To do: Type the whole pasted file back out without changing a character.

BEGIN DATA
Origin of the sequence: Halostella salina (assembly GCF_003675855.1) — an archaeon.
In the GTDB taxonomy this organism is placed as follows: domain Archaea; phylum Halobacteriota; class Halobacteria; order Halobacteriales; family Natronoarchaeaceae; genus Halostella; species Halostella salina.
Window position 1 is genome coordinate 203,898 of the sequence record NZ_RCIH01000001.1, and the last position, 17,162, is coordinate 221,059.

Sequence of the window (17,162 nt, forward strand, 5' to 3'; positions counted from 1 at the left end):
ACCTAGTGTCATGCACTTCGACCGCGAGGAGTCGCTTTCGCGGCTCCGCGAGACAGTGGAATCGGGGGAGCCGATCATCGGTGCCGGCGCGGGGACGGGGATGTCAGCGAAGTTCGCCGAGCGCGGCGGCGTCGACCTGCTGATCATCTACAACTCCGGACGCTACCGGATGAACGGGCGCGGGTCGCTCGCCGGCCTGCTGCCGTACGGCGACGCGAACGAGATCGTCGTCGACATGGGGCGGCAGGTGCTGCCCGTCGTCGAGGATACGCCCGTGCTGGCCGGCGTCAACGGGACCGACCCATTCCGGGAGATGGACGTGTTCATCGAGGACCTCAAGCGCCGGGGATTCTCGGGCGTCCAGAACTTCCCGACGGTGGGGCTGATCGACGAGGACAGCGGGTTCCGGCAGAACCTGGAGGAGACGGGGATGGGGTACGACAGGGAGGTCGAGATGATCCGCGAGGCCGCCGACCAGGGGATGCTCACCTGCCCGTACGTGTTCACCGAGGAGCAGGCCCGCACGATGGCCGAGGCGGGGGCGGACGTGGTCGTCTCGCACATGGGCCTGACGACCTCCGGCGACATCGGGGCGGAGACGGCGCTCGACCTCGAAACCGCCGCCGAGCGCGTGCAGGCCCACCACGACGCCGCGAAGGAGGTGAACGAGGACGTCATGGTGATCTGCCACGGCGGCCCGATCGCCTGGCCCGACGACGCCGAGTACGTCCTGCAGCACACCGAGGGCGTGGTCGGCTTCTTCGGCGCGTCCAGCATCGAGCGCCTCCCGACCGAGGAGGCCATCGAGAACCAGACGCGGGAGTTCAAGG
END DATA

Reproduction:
Origin of the sequence: Halostella salina (assembly GCF_003675855.1) — an archaeon.
In the GTDB taxonomy this organism is placed as follows: domain Archaea; phylum Halobacteriota; class Halobacteria; order Halobacteriales; family Natronoarchaeaceae; genus Halostella; species Halostella salina.
Window position 1 is genome coordinate 203,898 of the sequence record NZ_RCIH01000001.1, and the last position, 17,162, is coordinate 221,059.

Sequence of the window (17,162 nt, forward strand, 5' to 3'; positions counted from 1 at the left end):
ACCTAGTGTCATGCACTTCGACCGCGAGGAGTCGCTTTCGCGGCTCCGCGAGACAGTGGAATCGGGGGAGCCGATCATCGGTGCCGGCGCGGGGACGGGGATGTCAGCGAAGTTCGCCGAGCGCGGCGGCGTCGACCTGCTGATCATCTACAACTCCGGACGCTACCGGATGAACGGGCGCGGGTCGCTCGCCGGCCTGCTGCCGTACGGCGACGCGAACGAGATCGTCGTCGACATGGGGCGGCAGGTGCTGCCCGTCGTCGAGGATACGCCCGTGCTGGCCGGCGTCAACGGGACCGACCCATTCCGGGAGATGGACGTGTTCATCGAGGACCTCAAGCGCCGGGGATTCTCGGGCGTCCAGAACTTCCCGACGGTGGGGCTGATCGACGAGGACAGCGGGTTCCGGCAGAACCTGGAGGAGACGGGGATGGGGTACGACAGGGAGGTCGAGATGATCCGCGAGGCCGCCGACCAGGGGATGCTCACCTGCCCGTACGTGTTCACCGAGGAGCAGGCCCGCACGATGGCCGAGGCGGGGGCGGACGTGGTCGTCTCGCACATGGGCCTGACGACCTCCGGCGACATCGGGGCGGAGACGGCGCTCGACCTCGAAACCGCCGCCGAGCGCGTGCAGGCCCACCACGACGCCGCGAAGGAGGTGAACGAGGACGTCATGGTGATCTGCCACGGCGGCCCGATCGCCTGGCCCGACGACGCCGAGTACGTCCTGCAGCACACCGAGGGCGTGGTCGGCTTCTTCGGCGCGTCCAGCATCGAGCGCCTCCCGACCGAGGAGGCCATCGAGAACCAGACGCGGGAGTTCAAGG